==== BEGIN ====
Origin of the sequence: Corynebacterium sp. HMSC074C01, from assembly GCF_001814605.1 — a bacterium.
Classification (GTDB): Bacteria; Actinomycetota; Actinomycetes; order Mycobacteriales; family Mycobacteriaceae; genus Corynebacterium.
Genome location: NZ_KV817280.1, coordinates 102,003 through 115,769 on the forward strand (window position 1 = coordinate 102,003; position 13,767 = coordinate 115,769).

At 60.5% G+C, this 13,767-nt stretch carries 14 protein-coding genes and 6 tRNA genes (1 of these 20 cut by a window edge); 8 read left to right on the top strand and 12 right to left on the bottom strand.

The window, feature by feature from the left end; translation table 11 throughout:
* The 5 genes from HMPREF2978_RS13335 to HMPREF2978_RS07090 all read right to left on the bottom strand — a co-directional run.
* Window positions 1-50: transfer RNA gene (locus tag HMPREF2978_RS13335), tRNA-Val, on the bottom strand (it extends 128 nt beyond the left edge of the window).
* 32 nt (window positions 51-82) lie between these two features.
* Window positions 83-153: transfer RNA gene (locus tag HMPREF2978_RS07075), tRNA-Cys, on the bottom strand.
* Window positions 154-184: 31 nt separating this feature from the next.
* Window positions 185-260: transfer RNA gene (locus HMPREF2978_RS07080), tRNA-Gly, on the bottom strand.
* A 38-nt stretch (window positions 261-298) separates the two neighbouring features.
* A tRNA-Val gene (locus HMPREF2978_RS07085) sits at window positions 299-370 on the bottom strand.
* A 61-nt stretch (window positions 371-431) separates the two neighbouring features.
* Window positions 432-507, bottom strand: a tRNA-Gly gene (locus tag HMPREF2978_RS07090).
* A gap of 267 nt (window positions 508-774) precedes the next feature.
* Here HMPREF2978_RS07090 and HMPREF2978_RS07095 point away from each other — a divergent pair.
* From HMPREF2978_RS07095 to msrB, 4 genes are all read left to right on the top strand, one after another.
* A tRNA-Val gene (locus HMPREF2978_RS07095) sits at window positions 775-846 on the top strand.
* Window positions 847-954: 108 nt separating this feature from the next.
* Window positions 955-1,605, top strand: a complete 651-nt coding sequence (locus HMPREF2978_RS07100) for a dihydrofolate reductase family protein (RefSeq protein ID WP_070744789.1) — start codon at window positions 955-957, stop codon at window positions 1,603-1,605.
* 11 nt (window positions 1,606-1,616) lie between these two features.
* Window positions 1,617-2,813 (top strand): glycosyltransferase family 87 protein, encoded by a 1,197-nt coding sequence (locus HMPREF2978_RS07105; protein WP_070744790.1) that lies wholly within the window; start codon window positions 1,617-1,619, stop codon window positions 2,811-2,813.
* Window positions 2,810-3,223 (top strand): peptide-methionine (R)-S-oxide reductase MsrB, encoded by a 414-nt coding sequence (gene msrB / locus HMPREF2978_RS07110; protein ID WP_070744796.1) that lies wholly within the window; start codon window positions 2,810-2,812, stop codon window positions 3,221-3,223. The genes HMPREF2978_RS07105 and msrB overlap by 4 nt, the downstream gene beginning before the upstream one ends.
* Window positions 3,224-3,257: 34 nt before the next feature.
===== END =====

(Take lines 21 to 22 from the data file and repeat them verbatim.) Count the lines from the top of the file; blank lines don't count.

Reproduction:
* Window positions 955-1,605, top strand: a complete 651-nt coding sequence (locus HMPREF2978_RS07100) for a dihydrofolate reductase family protein (RefSeq protein ID WP_070744789.1) — start codon at window positions 955-957, stop codon at window positions 1,603-1,605.
* 11 nt (window positions 1,606-1,616) lie between these two features.